Key Agreement In Peer-To-Peer Wireless Networks

In recent decades, a considerable number of studies have been conducted on the creation and management of group keys. A typical approach is centralized key distribution based on TTP keys and in permanently accessible pairs [4-8]. These studies have shown apparent effectiveness for large groups such as the Wireless Sensor Network (WSN). However, because a mobile phone network consists of dynamically mobile peer-to-peer communications without TTP, it is difficult to provide scalable group key management for any group setting [15]. Advances in wireless communications and mobile devices have created different types of mobile phone networks such as mobile ad hoc networks (MANET), mobile wireless sensor networks (WMSN) and the Internet of Things (IoT). On mobile networks, heterogeneous devices, such as smartphones, laptops, and smart sensors, perform peer-to-peer (machine-to-machine) communications without depending on a fixed infrastructure. Mobile networks have different functions than traditional networks. First, the network topology changes dynamically due to node mobility, resulting in frequent changes in network connection state. In addition, many applications on mobile phone networks support one-to-many (multicast) communication that allows common data to be transferred from one source to several purposes, for example. B military communications (battlefield), health system, industrial surveillance, online conferencing, collaborative work area and disaster management. You create a collaborative group of entities called participating group members as group members in multicast group communication and managing group membership modified by node mobility.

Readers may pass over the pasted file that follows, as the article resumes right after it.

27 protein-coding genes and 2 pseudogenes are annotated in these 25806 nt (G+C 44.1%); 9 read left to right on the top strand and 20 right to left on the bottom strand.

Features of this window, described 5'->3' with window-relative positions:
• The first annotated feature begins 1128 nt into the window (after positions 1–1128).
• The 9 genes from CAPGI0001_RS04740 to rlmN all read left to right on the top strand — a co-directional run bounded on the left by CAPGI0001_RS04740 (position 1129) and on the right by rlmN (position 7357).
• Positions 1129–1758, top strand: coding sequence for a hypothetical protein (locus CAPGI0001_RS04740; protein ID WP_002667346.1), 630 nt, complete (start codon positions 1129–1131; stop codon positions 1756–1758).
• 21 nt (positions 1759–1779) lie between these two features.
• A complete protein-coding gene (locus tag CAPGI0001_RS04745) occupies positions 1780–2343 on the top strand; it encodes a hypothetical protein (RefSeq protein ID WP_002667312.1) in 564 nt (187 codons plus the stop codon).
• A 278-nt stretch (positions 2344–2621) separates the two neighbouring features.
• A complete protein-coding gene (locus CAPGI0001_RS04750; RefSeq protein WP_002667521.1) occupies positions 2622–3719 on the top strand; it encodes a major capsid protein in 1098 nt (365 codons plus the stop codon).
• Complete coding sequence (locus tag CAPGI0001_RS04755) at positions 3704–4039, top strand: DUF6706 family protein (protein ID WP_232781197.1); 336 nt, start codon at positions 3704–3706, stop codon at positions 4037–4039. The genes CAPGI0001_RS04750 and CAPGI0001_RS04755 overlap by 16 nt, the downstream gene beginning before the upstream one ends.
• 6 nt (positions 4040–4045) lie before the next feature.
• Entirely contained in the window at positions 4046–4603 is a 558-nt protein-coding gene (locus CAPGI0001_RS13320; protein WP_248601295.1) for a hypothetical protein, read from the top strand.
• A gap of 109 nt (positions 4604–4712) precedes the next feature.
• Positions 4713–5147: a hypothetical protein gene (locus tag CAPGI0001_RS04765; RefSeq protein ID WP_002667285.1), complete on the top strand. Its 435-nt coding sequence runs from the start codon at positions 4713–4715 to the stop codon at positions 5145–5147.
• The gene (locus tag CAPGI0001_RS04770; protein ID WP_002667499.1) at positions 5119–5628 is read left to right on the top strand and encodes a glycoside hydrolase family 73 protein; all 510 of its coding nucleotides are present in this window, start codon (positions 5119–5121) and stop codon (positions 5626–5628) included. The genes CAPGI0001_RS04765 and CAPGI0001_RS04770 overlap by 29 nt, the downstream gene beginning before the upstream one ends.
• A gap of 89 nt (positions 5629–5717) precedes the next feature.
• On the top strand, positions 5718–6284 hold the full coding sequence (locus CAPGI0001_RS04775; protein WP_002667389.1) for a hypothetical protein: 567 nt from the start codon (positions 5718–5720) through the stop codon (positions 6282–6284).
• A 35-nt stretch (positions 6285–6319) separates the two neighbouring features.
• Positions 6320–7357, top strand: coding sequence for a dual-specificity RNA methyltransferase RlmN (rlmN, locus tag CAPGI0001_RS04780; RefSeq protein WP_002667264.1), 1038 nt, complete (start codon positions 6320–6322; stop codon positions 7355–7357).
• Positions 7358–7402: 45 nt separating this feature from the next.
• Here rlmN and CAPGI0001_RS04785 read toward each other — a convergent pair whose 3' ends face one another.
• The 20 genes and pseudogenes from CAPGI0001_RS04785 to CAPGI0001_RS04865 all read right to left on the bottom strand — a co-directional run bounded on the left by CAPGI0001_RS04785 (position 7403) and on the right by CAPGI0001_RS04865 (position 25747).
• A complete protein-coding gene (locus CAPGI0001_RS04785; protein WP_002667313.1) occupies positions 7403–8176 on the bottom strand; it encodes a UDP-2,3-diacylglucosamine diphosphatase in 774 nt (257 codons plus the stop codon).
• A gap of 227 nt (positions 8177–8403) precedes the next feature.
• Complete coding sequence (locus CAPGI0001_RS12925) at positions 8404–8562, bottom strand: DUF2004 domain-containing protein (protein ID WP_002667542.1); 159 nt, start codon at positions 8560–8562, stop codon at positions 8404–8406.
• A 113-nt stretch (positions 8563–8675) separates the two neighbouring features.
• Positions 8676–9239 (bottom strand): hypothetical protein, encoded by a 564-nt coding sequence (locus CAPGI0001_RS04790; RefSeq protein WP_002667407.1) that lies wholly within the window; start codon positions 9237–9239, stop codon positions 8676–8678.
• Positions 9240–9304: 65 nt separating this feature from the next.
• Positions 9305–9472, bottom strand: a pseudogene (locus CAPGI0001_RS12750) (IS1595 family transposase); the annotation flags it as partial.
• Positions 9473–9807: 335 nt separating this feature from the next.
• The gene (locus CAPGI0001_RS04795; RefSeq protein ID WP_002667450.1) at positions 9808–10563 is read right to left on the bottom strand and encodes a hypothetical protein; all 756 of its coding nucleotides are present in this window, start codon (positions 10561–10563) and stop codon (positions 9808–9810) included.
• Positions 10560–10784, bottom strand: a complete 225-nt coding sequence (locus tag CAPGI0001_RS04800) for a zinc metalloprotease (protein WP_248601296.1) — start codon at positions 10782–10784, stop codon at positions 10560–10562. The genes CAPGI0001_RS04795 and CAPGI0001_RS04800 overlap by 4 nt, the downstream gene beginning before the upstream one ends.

In summary, the DH-based group key protocol is generally known as the GKA protocol. Although our protocol is based on DH, we do not classify it as gKA because of the key distribution function of a controller. Our proposed scheme offers the advantage of dynamics and collaborative contribution to the calculation of group keys with a modified key agreement method. We focus on the DH-based Key Management Group, known as the Key Agreement Group (GKA), where a common key is generated by the same contributions from all members of the group. The DH protocol allows two parties to share a key using their secrets on a dangerous channel.[10] The key calculation of DH uses the Integer Modulo multiplicative group, where a large prime number is . . .